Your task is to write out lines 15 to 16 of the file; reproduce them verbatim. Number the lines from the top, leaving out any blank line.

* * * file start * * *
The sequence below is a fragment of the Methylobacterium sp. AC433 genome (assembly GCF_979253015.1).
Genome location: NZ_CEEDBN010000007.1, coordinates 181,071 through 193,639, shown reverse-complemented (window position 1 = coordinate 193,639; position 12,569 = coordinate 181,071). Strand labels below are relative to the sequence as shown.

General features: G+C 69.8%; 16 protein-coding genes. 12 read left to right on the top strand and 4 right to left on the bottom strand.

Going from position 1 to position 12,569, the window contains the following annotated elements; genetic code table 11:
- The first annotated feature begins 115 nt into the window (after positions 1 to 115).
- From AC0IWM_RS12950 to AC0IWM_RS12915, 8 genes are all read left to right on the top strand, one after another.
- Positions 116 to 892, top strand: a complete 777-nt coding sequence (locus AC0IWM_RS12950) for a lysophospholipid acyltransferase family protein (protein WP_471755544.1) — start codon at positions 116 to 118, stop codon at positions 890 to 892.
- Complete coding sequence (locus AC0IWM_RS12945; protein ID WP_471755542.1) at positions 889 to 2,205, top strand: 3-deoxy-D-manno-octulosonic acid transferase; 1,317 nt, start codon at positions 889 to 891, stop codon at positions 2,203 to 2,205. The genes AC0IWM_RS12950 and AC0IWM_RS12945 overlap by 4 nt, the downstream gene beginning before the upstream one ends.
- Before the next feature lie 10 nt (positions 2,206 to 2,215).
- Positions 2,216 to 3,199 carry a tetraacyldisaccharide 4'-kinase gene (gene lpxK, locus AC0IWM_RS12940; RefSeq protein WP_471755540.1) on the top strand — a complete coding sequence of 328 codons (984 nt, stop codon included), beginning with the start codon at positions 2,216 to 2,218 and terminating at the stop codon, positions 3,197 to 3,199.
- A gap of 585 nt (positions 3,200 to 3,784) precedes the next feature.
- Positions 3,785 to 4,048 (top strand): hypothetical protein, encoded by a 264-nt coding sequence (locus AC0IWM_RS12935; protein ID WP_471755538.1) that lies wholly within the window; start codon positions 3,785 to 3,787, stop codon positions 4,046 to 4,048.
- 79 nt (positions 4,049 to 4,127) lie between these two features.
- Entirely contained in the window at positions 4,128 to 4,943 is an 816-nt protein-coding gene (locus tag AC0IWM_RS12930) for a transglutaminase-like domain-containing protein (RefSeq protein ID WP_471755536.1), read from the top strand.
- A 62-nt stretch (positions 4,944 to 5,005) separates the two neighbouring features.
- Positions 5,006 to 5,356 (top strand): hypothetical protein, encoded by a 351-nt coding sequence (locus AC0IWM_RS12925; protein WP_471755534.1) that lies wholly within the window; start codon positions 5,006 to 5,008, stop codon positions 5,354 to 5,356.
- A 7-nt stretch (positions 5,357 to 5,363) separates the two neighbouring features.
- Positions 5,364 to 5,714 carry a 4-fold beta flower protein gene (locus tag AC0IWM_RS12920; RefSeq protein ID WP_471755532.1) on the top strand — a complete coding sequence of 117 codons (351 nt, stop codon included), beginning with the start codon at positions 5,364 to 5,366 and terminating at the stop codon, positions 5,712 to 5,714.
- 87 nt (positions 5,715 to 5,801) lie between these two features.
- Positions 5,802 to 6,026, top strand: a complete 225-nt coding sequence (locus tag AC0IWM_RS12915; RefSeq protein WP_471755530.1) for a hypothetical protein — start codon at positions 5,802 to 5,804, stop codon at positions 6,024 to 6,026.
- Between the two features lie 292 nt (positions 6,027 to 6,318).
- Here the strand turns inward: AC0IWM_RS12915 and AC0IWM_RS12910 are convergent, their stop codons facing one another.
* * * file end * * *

- A 62-nt stretch (positions 4,944 to 5,005) separates the two neighbouring features.
- Positions 5,006 to 5,356 (top strand): hypothetical protein, encoded by a 351-nt coding sequence (locus AC0IWM_RS12925; protein WP_471755534.1) that lies wholly within the window; start codon positions 5,006 to 5,008, stop codon positions 5,354 to 5,356.